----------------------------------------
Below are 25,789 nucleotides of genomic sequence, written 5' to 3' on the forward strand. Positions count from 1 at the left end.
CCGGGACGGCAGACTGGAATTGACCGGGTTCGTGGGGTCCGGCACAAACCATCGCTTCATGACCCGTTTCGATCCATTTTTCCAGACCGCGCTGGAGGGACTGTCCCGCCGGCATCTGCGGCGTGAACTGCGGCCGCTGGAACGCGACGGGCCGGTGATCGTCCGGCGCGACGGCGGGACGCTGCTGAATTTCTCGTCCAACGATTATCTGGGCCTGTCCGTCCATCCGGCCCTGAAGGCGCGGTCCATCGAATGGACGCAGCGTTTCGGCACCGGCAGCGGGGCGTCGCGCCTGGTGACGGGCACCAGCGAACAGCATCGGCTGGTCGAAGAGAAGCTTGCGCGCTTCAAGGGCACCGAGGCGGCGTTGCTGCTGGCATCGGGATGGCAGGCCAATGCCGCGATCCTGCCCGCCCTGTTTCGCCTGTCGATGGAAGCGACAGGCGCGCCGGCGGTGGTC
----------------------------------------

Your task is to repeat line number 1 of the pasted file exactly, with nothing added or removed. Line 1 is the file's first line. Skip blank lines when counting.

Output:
Below are 25,789 nucleotides of genomic sequence, written 5' to 3' on the forward strand. Positions count from 1 at the left end.